Wearing a traditional Indian dancing costume with her face painted and feet bare, she was the four-year-old whom Princess Diana described as 'my daughter'. Baby Avanti Reddy instantly captured the princess's heart when she visited Lalapet Government High School, Hyderabad, in 1992 and the image of her cradling the child on her knee became one of the most famous from that royal tour of India.
Fortensky passed away a year ago, but it only became public knowledge in recent weeks. Trident Funeral Services in Rancho Mirage, California, handled Fortensky’s cremation and confirmed he passed away on July 7, 2016 and was cremated on July 17. Fortensky died at a hospital in Fontana, San Bernadino County. Insiders told Radar he had struggled with melanoma. Once an unknown construction worker, Fortensky found fame as the seventh and final husband of screen legend Taylor.
Caitlyn Jenner’s gender reassignment surgery was such a big secret, RadarOnline.com has learned, she didn’t even tell her own mom! The reality star writes in her new book, The Secrets of My Life, that she got the final cut back in January 2017. But when reached by Radar on April 10, her mother, Esther Jenner, had no idea she’d had it done! Reached at her home in Idaho, Esther Jenner said, “I haven’t turned on television today. I am not aware.”PHOTOS: The Biggest Mistake Of Her Life?
Muck Rack makes it simple to find people, tweets, or articles that mention any name, keyword, company, hashtag etc. We've compiled this guide to help you make the most of your search.
Selecting a term
Start searching tweets, articles from media outlets, articles mentioned in tweets, journalists'
names, titles and bios with some suggested searches:
Companies or Topics (e.g. iPhone, Microsoft)
Phrases (e.g. "cloud computing") — use quotes to keep the terms together
Twitter handles (e.g. @username) — returns those who have mentioned or replied to
Names (e.g. "David Pogue")
Hashtags (e.g. #sxsw, #london2012)
Bio details (e.g. vegan, Olympics, father)
Muck Rack's Advanced Search allows for many boolean operators.
Find results that mention multiple specified terms, use AND or
+. For example, ensure each result contains both Elon Musk and Mark Zuckerberg by
searching Obama AND Romney or Obama + Romney.
Use the operators OR or , to broaden your search when you'd like either of
multiple terms to appear in results. (This is the default behavior of our search when no operators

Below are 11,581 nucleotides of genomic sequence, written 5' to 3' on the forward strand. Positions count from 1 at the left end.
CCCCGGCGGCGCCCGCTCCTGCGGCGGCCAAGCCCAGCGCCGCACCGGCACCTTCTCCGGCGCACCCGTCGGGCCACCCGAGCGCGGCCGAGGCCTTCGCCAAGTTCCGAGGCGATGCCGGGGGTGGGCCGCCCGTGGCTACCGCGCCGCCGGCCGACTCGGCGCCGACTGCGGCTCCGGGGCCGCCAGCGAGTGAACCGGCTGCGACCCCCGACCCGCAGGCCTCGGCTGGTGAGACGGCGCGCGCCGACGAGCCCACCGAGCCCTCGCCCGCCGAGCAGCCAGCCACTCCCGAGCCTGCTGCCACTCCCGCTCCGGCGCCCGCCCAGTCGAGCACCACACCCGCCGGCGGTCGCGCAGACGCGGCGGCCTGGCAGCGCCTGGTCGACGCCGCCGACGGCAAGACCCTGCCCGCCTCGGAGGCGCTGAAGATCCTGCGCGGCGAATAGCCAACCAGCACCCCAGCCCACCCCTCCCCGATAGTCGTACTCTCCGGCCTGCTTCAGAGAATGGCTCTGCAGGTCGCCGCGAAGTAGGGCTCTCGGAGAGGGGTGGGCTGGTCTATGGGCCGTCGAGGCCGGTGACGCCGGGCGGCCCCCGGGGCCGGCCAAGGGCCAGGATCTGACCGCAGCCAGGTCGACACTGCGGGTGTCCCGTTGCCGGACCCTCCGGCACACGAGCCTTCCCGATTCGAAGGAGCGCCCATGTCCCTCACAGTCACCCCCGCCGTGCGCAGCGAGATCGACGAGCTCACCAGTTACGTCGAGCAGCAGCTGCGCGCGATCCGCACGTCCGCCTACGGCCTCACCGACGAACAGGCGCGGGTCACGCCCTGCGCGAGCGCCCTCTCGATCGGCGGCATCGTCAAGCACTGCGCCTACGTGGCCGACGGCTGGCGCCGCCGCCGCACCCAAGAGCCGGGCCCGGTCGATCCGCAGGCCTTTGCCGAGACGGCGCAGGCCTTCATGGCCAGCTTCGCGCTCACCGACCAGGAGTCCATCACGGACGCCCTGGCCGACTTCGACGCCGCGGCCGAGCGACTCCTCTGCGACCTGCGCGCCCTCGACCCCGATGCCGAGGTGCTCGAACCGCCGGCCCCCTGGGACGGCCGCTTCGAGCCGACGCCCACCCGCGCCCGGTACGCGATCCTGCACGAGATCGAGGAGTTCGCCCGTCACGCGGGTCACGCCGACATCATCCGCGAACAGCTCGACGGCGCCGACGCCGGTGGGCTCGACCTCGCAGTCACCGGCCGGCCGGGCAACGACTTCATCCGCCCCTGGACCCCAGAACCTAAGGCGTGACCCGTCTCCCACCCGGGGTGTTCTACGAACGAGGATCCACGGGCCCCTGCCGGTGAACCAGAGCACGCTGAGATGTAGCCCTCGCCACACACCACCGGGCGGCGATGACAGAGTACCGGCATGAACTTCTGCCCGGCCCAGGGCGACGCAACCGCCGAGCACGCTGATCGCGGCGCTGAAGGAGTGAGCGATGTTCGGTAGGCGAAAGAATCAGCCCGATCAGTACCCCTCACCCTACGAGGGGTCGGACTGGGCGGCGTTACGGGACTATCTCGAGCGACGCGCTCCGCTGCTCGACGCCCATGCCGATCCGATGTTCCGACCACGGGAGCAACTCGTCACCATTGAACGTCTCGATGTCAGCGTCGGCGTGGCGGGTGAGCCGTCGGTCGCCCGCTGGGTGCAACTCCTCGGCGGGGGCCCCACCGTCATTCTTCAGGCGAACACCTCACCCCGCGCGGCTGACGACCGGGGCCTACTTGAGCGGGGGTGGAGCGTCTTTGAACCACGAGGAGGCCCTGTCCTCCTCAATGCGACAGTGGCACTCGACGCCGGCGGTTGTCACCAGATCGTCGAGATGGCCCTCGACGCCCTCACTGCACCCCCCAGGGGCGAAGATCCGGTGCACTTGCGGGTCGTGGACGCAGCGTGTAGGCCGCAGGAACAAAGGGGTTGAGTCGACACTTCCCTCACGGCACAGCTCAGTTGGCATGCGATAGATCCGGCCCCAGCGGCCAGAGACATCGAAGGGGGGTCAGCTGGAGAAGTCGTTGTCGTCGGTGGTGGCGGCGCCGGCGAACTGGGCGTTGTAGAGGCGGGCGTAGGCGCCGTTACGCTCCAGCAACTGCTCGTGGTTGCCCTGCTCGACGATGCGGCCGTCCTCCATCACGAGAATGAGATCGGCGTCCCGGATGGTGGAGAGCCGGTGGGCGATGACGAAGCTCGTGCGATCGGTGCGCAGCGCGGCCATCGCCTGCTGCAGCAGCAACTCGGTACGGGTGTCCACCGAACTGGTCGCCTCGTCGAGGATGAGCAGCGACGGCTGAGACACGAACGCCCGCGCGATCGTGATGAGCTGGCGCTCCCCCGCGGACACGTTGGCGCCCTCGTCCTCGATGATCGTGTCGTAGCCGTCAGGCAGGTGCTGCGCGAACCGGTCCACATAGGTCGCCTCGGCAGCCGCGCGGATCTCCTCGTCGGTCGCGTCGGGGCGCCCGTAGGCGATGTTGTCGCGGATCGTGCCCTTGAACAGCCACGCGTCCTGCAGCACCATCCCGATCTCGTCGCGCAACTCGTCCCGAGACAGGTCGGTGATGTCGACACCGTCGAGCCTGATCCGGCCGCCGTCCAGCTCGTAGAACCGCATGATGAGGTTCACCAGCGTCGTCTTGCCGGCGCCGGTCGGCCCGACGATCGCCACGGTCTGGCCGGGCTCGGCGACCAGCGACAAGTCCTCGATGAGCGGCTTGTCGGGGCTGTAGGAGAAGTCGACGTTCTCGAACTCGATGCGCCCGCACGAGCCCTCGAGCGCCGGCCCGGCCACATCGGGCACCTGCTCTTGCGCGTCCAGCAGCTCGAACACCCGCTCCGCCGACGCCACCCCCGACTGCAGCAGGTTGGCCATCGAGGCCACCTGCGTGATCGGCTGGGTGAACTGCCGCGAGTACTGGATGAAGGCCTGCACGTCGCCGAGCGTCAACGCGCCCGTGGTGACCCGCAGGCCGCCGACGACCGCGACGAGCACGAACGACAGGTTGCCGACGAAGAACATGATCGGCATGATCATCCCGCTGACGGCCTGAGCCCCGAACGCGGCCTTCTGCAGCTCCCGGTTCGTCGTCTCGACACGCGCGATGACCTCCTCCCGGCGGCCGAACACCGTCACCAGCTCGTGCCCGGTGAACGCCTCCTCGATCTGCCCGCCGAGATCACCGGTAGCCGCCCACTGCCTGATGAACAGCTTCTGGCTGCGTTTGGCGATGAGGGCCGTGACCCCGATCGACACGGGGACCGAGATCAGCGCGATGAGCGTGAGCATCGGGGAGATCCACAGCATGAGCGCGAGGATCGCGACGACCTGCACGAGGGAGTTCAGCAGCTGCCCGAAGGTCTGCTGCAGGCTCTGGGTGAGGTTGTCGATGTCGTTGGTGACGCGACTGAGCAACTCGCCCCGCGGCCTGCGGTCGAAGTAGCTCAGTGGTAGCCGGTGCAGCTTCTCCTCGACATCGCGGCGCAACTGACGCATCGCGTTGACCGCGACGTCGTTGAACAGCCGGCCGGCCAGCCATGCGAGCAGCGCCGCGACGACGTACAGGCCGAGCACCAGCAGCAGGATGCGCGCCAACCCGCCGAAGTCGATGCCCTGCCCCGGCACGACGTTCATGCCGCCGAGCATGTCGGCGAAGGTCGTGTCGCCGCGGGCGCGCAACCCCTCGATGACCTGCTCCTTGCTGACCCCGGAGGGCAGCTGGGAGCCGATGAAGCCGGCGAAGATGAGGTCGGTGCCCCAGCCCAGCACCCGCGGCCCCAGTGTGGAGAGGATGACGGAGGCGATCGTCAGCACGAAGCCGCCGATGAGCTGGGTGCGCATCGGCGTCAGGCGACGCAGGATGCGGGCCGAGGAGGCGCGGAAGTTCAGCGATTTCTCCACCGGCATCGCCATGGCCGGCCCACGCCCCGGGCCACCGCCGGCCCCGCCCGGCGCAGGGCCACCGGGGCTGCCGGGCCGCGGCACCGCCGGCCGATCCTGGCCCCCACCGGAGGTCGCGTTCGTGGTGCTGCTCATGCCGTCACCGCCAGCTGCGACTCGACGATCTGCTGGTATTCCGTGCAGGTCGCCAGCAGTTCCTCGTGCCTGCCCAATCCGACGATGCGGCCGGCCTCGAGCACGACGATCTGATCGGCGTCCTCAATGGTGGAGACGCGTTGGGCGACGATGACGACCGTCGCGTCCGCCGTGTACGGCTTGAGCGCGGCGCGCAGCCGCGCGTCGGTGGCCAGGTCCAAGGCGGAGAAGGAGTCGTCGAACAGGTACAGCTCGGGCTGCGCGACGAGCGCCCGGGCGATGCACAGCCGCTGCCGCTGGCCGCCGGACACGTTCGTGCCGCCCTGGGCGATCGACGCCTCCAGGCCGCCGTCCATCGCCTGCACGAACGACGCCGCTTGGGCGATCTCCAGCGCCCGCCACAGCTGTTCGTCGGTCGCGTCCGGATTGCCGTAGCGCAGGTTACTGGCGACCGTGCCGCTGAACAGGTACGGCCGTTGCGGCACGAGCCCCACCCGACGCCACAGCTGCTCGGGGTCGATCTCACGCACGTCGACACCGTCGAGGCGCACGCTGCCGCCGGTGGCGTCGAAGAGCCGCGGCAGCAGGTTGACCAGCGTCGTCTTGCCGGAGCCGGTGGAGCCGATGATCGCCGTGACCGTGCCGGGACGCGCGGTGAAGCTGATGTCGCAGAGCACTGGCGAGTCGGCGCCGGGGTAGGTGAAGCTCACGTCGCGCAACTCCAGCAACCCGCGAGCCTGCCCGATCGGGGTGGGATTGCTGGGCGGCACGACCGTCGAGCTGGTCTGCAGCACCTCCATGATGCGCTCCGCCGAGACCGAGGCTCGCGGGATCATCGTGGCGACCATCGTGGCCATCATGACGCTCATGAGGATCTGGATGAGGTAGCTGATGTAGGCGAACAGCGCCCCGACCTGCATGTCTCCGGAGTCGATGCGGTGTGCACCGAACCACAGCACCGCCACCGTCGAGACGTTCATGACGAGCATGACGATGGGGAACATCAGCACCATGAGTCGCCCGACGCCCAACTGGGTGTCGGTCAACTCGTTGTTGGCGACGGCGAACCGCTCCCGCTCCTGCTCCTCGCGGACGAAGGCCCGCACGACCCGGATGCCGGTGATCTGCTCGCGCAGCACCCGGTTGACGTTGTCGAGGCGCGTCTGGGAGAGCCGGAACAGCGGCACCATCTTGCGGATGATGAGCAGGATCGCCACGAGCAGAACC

are used.) For example, search for democrat OR republican to find results that refer to
Democrats and/or Republicans.
Use NOT or - to subtract results from your search. For
example, searching Disney will yield results about the Walt Disney Company as well as Walt Disney
World Resort. To exclude mentions of Disney World, search for Disney -World or Disney
When using one of these operators with a phrase, enclose it in quotation marks. For example, you can
find results about smartphones excluding Apple's iPhone 4S by searching smartphone -"iPhone
Exact case matching or punctuation
If you're searching for a brand name or keyword that relies on specific punctuation marks or capitalization, you can
find results that match your exact query by adding matchcase: before the keyword you're searching for, like matchcase:E*TRADE .
Use parentheses to separate multiple
boolean phrases. For example, to find journalists talking about having fun in Disney World or
Disneyland, search for ("disney world" OR disneyland) AND fun.
An asterisk can be used to search for any variation of a root word truncated by the asterisk. For example, searching for admin* will return results for administrator, administration, administer, administered, etc.
A near operator is an AND operator where you can control the distance between the words. You can vary the distance the near operation uses by adding a forward slash and number (between 0-99) such as strawberries NEAR/10 "whipped cream", which means the strawberries must exist within 10 words of "whipped cream".